Presentation on theme: ""Bullying involves an initial desire to hurt, this desire is expressed in action, someone is hurt, the action is directed by a more powerful person or."— Presentation transcript:
"Bullying involves an initial desire to hurt, this desire is expressed in action, someone is hurt, the action is directed by a more powerful person or group, it is without justification, it is typically repeated, and it is done so with evident enjoyment." Rigby, 1998 as cited by Field, 2010. It can take many forms including: Physical Psychological Emotional Social Aggressive/violent: hitting, pointing, yelling Subtle: whispers, stares, rumours Cyber bullying Discrimination/harassment: gender, sex, racial, handicapped Group bullying
“Almost as hurtful as the cruelty of bullies, is the sense of betrayal, which many feel when those that they thought were friends remain silent and inactive on the sidelines. Like the priest and the levite who walked by on the other side of the road, while the man remained bleeding on the ground, all too many friends and fellow students choose to keep their distance, or stand silent and inactive on the sidelines” (Luke 10:30 – 33). “This is the very opposite of loving our neighbour as ourself and doing unto others as you would have them do to you” (Luke 6:31). http://www.christianaction.org.za/articles/bullying_biblical_perspective.htm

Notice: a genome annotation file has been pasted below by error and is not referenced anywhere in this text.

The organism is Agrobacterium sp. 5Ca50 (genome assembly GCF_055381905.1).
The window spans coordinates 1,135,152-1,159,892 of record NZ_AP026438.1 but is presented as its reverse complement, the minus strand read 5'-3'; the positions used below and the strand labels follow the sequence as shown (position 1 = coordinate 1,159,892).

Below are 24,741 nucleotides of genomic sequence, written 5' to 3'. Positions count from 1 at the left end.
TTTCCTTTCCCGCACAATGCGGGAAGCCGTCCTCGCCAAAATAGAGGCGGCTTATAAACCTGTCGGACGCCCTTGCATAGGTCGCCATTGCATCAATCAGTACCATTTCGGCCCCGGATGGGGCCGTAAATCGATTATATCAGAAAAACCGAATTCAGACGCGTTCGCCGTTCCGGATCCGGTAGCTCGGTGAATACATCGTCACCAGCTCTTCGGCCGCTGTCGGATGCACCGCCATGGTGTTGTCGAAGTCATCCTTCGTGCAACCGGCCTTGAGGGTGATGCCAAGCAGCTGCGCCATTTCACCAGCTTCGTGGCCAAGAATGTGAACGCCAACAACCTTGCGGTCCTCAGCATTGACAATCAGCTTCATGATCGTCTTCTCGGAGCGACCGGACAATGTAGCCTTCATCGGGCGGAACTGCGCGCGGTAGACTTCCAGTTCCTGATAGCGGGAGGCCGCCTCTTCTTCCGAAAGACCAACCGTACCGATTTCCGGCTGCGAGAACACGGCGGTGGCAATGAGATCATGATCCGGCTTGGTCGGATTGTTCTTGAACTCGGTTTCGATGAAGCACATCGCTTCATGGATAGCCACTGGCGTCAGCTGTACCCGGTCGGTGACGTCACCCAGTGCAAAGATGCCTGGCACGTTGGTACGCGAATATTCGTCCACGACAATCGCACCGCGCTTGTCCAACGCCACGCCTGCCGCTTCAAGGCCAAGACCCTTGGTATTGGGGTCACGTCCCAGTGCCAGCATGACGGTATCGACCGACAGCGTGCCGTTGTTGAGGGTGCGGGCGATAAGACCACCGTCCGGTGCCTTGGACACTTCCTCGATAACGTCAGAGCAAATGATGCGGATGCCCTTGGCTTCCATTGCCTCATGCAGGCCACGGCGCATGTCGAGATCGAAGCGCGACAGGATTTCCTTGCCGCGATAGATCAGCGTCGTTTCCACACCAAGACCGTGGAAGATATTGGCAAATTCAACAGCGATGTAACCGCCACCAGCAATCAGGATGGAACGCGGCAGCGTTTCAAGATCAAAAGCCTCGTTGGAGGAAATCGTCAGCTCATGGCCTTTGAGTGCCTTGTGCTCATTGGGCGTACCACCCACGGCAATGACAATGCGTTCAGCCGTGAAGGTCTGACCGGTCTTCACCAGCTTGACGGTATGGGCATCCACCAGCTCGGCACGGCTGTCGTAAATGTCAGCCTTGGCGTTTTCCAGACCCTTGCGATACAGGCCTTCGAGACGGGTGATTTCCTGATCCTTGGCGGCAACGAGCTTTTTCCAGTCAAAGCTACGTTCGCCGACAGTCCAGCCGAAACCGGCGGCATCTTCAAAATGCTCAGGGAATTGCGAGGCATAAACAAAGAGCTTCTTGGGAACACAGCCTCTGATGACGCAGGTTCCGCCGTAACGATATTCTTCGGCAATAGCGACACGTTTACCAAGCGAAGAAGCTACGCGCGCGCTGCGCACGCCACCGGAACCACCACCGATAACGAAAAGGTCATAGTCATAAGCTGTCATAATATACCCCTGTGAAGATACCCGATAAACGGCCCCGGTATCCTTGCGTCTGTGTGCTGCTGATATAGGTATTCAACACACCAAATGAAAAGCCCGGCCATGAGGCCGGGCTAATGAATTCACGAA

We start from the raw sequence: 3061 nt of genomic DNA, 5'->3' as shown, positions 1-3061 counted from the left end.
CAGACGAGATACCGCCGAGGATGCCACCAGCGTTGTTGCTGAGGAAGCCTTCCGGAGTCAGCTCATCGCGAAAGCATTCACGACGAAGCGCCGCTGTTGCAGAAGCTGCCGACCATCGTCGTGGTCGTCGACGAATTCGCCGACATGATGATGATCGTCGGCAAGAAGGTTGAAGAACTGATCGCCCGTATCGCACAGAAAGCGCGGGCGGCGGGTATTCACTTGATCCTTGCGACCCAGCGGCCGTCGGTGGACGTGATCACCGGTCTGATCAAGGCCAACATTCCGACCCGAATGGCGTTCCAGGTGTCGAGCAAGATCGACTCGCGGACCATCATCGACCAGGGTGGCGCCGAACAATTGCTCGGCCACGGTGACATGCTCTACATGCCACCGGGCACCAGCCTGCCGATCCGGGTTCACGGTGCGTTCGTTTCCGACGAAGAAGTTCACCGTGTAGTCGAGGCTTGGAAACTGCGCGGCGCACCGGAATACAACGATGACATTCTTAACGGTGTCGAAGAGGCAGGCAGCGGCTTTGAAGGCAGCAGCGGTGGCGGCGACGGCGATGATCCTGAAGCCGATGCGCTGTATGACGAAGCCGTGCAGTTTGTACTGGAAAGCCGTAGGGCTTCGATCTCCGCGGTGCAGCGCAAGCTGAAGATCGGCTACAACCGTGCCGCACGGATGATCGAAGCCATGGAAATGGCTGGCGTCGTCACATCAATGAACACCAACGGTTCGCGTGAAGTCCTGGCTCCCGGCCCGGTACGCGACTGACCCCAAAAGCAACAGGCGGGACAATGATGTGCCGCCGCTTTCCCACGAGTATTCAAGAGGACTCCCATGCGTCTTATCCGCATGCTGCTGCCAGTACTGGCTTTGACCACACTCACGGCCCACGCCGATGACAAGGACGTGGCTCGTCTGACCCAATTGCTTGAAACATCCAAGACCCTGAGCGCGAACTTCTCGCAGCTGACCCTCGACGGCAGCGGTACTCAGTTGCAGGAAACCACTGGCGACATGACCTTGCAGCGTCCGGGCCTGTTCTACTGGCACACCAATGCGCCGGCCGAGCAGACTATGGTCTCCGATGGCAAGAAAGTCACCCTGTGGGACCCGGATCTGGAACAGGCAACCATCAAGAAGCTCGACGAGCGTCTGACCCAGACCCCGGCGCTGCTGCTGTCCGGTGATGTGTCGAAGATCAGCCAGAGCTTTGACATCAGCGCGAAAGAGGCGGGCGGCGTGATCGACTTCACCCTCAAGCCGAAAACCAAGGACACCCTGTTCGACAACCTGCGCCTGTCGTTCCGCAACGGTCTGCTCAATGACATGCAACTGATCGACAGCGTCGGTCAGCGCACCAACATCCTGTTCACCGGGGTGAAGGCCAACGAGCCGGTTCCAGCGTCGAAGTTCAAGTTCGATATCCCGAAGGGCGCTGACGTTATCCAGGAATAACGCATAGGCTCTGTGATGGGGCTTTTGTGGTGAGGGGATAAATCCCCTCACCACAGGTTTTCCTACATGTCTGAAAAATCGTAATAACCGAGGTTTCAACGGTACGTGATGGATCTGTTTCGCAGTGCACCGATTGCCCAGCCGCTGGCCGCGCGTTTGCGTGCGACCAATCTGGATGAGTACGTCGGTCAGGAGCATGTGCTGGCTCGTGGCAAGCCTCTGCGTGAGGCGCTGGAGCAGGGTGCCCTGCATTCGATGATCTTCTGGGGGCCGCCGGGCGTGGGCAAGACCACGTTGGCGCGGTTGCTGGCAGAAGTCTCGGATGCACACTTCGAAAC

Children from a Year Five class were asked “why do children bully?” The results indicated that family life and popularity were two of the major driving forces they believed as the reasons why children bully. Expression of feelings and power were two other significant reasons that the children highlighted.
Research shows that when it comes to bullying, it is the bully with the issue, not the victim.
http://www.youtube.com/watch?v=28mN0GtL2fk Click hyperlink to play video
The environment that a child is brought up in plays a part in a child’s perception of what is right and what is wrong.
The Brown University (2004) discusses how bullying is detrimental to a child’s well- being. The results indicated that if a child is being bullied they can start to feel isolated, anxious, scared, insecure and consequently believe that there is something wrong with them.
The amount of bullying that occurs at a school varies; it depends on the geographical position, socioeconomic status, organisational structures and the culture of the school. (State of Victoria Department of Education and Training, 2002).
The problem with combating bullying is that the bully lacks empathy and the victim lacks assertiveness. Effective, socially competent role models are needed not only for the bully, but also the bystanders and the victim.
Research conducted by Juvonen (2003) found that 7% of the bullies were psychologically strong. The image that bullies portray to fellow peers is generally to cover up one’s own insecurities and inadequacies.
Bullying can create an image that portrays the bully as tough, popular or someone to be fearful of and therefore gains the attention of fellow peers.
There is evidence from a range of disciplines that indicate that children in the 21 st Century are facing a different world from previous generations. Children need COPING SKILLS in order to deal with the challenges that they will face in their daily life. (McGrath & Noble, 2003, p.1)